Deploying Your Flask Website with Python and Fabric

By the end of this post, you will be able to deploy your local code to any number of remote servers with a single command. This assumes, of course, that you have configured your web server with uWSGI to host your Flask website and you have shell access to this server. It is encouraged that prior to proceeding you at least understand hosting a Flask site, otherwise a lot of this might not make sense, as most details relating to hosting are omitted here (particularly the idiosyncrasies of of using a virtualenv in your hosting environment).

If you do not have shell access to your web server, maybe someone else can help. Maybe you need to check out the myriad of cloud hosting services out there (e.g. Amazon Web Services, which I use to host this blog, among other sites) and make the jump. You will learn a lot more this way and be able to do much more interesting things!

So, we have a little Flask website that we wish to be able to develop locally and then later deploy to our live (perhaps production) site.

First, locally, we should install Fabric, this can be in a virtual environment or…

Well, let’s assume that we have a Flask site, example_site, we’re going to first require a setup.py.

What we’re doing above is saying that our Flask site, example_site, is a package in a directory with the same name. We define our requirements, package name, etc. here.

After we have a nice setup file, we can start to script what’s called our fabfile. We must define two actions for the fabfile, a pack and a deploy function.

pack() defines how to ball up our sources.

deploy() defines how to push it to the server and what to do once our sources are there.

I chose to configure my fabfile like below, however the Fabric documentation offers the whole suite of features that are available to you.

Once we are satisfied that our deploy scripts look good, we are ready to rock!

We can execute our pack and deploy in a single command:

That’s it! Fabric will then ball up your sources, upload them to your remote server, and execute a script that handles those sources on the remote end. Once this is configured properly, developing is bliss–no matter what solution you choose, Fabric or otherwise, easy deployment of local code is incredibly important for your web project.

It allows you to focus on code and not operations (that are repeatable and trivial).

Configuring multiple Flask sites with uWSGI and nginx on an Amazon EC2 Instance

For the lazy, we have a shell script that will do all this for you on GitHub!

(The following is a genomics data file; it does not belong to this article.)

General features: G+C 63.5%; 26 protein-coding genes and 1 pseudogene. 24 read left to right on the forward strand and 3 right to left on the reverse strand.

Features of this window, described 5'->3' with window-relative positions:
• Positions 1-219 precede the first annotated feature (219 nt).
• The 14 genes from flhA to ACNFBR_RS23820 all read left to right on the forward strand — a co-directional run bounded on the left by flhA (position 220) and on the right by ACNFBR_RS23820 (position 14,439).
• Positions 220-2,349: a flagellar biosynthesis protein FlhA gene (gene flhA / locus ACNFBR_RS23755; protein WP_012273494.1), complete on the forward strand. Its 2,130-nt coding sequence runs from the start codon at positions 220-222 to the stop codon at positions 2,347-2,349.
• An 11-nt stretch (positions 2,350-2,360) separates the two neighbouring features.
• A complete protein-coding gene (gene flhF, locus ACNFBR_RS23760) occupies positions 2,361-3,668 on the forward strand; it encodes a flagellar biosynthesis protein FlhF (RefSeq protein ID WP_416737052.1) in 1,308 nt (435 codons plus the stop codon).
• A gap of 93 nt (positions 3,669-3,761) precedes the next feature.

While trying to configure our new Amazon EC2 instance, it was a little too cumbersome and somewhat poorly documented how to setup Flask with uWSGI on nginx. While there were a few great writeups on how to configure this, they fell short to get a working configuration on Amazon’s Linux AMI, which we will try to describe here.

After creating a new EC2 instance and logging in, we will need to install nginx, uWSGI and required libraries.

Now we need a Flask project! Let’s just grab the latest simple repo from GitHub:

Alternatively, you can fork the project on GitHub and pull that one–this is probably the desirable option.

We will quickly setup a virtualenv in our new simple repository.

Now let’s give it a test, shall we?

Looking good, let’s move it real quick to where we want it and fix the permissions to our liking.

Next, let’s configure uWSGI. Following Tyler’s writeup, let’s make some directories.

Now let’s create the uWSGI configuration file with:sudo vim /etc/init/uwsgi.confWith the following content:

A few things to note here, we are setting up the general uWSGI emperor log and telling it to run as the nginx user for permission purposes.

With uWSGI configured, we can start it up withsudo start uwsgi

Now we can begin to configure our simple fork which runs this blog by creating a new file with:

And we will configure it with the following content:

Now we need to link our configuration file to the enabled sites folder:

Finally, we can configure nginx to serve up our new blog.

And we will configure nginx to serve up content from our uWSGI emperor like so:

Save the file and let’s fire up nginx, we are ready for launch!

Hope that you have found this post helpful. Later we hope to describe how to automate this on Amazon EC2 for automatic scaling of your server fleet.